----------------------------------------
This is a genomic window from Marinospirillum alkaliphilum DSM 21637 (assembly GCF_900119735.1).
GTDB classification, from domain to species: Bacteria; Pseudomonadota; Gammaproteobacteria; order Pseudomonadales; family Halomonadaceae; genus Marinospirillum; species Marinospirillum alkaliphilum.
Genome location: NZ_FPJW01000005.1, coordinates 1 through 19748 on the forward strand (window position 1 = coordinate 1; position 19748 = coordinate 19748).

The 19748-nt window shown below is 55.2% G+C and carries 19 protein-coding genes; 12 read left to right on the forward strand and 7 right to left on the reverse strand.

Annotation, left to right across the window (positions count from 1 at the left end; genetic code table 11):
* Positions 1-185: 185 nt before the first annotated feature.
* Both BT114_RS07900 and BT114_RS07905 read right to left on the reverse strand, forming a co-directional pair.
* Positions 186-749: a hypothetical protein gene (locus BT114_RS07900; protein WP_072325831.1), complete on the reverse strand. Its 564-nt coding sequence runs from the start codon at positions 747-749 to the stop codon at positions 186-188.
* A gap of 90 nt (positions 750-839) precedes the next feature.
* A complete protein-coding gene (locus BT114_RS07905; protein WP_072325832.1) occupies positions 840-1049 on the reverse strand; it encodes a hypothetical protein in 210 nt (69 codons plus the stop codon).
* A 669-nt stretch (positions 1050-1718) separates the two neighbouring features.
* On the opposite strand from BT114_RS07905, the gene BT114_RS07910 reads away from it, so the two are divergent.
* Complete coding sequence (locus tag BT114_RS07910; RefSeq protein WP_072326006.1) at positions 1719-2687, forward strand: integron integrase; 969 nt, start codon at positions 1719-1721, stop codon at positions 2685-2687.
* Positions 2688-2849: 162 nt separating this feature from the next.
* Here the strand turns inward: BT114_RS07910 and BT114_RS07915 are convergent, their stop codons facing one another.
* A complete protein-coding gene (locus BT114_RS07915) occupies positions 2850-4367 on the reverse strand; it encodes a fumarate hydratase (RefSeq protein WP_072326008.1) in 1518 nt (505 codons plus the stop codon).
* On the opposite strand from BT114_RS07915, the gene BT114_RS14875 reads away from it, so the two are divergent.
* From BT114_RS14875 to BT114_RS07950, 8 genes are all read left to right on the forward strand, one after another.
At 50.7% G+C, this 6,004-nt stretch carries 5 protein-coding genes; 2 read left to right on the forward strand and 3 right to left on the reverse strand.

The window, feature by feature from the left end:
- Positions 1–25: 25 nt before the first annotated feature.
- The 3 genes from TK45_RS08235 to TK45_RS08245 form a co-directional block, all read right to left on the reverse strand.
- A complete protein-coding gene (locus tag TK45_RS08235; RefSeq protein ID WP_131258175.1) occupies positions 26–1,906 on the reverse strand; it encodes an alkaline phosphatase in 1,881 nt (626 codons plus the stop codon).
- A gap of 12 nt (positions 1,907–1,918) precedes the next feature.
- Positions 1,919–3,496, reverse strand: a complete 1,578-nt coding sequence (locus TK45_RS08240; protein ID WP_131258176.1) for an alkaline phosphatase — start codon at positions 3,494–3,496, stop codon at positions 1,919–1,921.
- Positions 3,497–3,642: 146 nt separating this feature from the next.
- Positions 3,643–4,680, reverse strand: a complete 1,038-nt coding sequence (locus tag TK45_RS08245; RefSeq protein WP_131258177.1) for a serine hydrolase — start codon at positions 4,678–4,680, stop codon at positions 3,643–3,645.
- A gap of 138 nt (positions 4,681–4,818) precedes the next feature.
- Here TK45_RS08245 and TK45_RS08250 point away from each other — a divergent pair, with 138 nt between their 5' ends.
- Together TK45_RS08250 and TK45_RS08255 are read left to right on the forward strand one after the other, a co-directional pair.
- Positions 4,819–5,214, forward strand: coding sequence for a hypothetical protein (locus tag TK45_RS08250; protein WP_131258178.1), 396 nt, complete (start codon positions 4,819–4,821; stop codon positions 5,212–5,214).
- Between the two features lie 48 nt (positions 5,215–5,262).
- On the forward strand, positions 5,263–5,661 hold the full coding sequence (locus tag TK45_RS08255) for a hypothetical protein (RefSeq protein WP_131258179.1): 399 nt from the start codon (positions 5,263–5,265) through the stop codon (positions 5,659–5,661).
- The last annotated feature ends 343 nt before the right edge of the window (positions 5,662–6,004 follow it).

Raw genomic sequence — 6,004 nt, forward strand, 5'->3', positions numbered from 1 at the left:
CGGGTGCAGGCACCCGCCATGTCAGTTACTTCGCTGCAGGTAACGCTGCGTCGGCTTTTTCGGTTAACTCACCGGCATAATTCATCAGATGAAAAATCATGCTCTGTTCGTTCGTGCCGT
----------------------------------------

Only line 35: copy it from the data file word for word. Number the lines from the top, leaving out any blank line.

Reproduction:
Raw genomic sequence — 6,004 nt, forward strand, 5'->3', positions numbered from 1 at the left: